3. Quakers from the North Midlands to the Delaware Valley (1675-1725)
  4. Presbyterians from Ulster and the Scottish-English Borderland to the Appalachian backcountry (1717-1775)

In Albion's Seed, David Hackett Fischer argues persuasively that these four comprise the founding cultures of America, and that American culture did not emerge full-grown from the head of Zeus or develop without precedent through the "frontier experience", but instead that American culture can best be explained through reference to the cultures of its founding residents (Fischer 1989). Part of what makes his exploration so persuasive is the detailed information he provides regarding each culture's social and regional origins, religious beliefs and behaviors, speech patterns, architectural styles, family ways, marriage customs, gender relations, attitudes toward elders and toward death, educational approaches, food and dress customs, ways of working and of recreation, use of time, attitudes toward wealth, division of labor, societal orders and social rankings, patterns of settlement, and relations of power -- culminating in each culture's ideas about freedom and liberty. These details are fascinating and telling, providing connections both back to the cultures of four distinct English regions (which in turn had deeper roots in the migrations to the British Isles of the Angles, Saxons, Scandanavian Vikings, and Celts, respectively), and forward to our own times and to the regional and cultural tensions evident throughout American history.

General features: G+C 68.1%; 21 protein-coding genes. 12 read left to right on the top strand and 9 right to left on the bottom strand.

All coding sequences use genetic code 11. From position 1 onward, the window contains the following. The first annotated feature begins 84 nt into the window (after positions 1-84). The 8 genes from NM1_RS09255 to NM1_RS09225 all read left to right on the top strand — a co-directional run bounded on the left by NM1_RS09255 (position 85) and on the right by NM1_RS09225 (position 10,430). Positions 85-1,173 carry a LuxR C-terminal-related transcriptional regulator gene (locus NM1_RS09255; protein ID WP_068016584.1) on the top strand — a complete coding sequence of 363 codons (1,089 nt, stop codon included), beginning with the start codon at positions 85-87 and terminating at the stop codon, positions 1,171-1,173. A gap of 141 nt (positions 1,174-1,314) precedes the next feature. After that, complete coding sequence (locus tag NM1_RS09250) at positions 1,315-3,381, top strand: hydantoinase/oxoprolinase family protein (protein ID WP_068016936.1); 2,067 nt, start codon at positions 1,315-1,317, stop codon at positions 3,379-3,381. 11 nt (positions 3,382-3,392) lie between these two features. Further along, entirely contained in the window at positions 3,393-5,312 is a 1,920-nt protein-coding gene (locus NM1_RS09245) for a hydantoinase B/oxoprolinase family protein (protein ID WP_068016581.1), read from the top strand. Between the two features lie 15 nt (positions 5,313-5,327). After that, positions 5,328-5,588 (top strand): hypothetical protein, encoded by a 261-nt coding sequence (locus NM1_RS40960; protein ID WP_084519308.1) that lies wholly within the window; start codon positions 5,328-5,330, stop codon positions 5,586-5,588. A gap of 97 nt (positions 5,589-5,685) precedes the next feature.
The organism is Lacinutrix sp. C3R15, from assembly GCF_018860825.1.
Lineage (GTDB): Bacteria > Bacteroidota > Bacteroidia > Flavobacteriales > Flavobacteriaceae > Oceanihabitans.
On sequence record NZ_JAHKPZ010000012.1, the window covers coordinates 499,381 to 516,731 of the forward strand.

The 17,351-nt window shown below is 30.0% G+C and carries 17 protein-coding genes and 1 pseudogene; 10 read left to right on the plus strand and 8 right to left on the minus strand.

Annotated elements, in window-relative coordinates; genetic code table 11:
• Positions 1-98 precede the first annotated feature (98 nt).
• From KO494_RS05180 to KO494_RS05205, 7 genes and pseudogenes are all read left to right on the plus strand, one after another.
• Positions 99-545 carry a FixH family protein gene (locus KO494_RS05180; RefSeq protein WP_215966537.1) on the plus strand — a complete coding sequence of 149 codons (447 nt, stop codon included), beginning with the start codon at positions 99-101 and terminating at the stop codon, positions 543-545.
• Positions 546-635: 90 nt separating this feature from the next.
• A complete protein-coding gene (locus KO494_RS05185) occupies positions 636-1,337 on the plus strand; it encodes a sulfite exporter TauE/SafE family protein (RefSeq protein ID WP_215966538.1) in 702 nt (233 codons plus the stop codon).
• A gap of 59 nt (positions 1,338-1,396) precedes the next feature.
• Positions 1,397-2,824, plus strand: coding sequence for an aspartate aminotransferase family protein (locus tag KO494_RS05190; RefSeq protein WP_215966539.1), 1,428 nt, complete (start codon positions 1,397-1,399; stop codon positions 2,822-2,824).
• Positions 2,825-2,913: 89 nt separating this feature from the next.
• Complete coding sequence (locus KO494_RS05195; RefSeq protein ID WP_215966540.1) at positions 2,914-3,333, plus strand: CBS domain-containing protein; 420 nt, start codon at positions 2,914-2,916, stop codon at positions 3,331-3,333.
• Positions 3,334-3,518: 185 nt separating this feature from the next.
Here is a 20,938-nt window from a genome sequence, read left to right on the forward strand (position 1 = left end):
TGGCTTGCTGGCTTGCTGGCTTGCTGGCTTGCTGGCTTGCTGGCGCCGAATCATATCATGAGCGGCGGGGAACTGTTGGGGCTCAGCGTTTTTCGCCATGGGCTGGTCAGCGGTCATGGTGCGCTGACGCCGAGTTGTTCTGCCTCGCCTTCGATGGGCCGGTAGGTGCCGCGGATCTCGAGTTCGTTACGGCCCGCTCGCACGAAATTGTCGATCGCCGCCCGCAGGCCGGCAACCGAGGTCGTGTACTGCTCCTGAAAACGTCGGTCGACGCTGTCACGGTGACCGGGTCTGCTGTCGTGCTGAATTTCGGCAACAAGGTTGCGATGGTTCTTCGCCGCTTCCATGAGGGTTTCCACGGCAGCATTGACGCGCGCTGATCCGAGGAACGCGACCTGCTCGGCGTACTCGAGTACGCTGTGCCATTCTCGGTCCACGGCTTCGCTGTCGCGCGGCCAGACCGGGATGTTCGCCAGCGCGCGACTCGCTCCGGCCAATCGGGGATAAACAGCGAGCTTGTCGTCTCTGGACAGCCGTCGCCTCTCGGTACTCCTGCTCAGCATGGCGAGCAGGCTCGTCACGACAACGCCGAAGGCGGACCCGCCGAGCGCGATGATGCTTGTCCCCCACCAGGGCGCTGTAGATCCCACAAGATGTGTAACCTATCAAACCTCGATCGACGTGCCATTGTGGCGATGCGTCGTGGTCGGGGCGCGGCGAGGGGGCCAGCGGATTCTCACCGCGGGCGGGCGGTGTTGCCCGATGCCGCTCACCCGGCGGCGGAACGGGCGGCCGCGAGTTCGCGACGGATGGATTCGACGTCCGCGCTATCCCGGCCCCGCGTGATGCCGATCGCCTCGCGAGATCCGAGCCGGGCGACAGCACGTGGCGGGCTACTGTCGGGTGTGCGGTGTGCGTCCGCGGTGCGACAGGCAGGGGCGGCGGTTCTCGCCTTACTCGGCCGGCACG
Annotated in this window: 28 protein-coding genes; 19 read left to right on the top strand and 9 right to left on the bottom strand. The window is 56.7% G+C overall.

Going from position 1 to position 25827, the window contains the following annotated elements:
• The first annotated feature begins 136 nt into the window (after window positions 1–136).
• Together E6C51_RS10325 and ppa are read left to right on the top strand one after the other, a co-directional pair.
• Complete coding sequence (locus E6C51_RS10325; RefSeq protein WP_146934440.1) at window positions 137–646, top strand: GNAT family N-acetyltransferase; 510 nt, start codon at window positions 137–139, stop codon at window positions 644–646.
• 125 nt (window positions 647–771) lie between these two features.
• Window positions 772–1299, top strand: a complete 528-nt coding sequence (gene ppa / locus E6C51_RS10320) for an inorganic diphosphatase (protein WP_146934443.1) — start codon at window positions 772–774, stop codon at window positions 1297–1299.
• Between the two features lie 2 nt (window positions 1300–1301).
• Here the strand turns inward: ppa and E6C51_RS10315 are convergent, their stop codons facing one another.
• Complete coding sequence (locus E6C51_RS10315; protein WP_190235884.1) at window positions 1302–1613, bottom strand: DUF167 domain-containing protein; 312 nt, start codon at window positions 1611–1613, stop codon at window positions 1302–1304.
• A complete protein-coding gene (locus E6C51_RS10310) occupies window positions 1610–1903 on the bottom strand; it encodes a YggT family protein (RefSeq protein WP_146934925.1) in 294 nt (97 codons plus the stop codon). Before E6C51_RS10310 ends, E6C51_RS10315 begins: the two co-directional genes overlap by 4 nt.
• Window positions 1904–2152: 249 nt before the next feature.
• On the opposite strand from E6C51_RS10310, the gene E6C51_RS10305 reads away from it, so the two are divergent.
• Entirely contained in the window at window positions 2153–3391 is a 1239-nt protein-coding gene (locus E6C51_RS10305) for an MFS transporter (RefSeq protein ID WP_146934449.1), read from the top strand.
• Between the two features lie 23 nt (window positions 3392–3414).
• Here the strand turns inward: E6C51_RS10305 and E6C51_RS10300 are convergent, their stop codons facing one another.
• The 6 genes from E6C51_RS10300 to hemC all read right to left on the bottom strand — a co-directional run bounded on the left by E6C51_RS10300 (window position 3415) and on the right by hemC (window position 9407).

Consider, for example, child-rearing. The intent in Puritan New England was to break the child's will for the sake of social and religious conformity in small-town democracies; the intent in Cavalier Virginia was to bend the child's will back upon itself for the sake of a kind of Stoical leadership in the "Squirearchy" of the coastal plantations; the intent in Quaker Delaware was to enlighten the will for the sake of personal and familial fulfillment in strong meetinghouse communities; the intent in the mainly Presbyterian backcountry was to build up the will for the sake of a fierce, stubborn independence in the shifting, warlike culture on the frontier between civilization and chaos.